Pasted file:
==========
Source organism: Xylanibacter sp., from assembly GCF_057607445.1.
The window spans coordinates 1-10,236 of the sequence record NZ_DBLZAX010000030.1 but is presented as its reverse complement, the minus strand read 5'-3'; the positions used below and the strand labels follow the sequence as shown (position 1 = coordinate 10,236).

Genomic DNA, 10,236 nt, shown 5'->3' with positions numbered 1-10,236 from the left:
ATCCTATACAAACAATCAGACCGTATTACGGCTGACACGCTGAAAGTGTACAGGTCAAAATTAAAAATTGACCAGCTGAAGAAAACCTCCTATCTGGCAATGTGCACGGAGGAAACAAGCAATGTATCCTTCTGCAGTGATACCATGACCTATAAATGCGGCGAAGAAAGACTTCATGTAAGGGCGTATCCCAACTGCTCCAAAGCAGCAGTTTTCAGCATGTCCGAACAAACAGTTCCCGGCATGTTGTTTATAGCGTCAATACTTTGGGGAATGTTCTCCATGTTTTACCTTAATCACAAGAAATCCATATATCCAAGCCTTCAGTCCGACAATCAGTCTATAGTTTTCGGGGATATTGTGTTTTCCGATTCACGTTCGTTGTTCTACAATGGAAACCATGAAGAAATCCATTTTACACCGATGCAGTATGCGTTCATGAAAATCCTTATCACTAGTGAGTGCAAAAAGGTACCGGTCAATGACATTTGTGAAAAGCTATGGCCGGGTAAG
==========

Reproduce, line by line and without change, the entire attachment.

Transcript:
Source organism: Xylanibacter sp., from assembly GCF_057607445.1.
The window spans coordinates 1-10,236 of the sequence record NZ_DBLZAX010000030.1 but is presented as its reverse complement, the minus strand read 5'-3'; the positions used below and the strand labels follow the sequence as shown (position 1 = coordinate 10,236).

Genomic DNA, 10,236 nt, shown 5'->3' with positions numbered 1-10,236 from the left:
ATCCTATACAAACAATCAGACCGTATTACGGCTGACACGCTGAAAGTGTACAGGTCAAAATTAAAAATTGACCAGCTGAAGAAAACCTCCTATCTGGCAATGTGCACGGAGGAAACAAGCAATGTATCCTTCTGCAGTGATACCATGACCTATAAATGCGGCGAAGAAAGACTTCATGTAAGGGCGTATCCCAACTGCTCCAAAGCAGCAGTTTTCAGCATGTCCGAACAAACAGTTCCCGGCATGTTGTTTATAGCGTCAATACTTTGGGGAATGTTCTCCATGTTTTACCTTAATCACAAGAAATCCATATATCCAAGCCTTCAGTCCGACAATCAGTCTATAGTTTTCGGGGATATTGTGTTTTCCGATTCACGTTCGTTGTTCTACAATGGAAACCATGAAGAAATCCATTTTACACCGATGCAGTATGCGTTCATGAAAATCCTTATCACTAGTGAGTGCAAAAAGGTACCGGTCAATGACATTTGTGAAAAGCTATGGCCGGGTAAG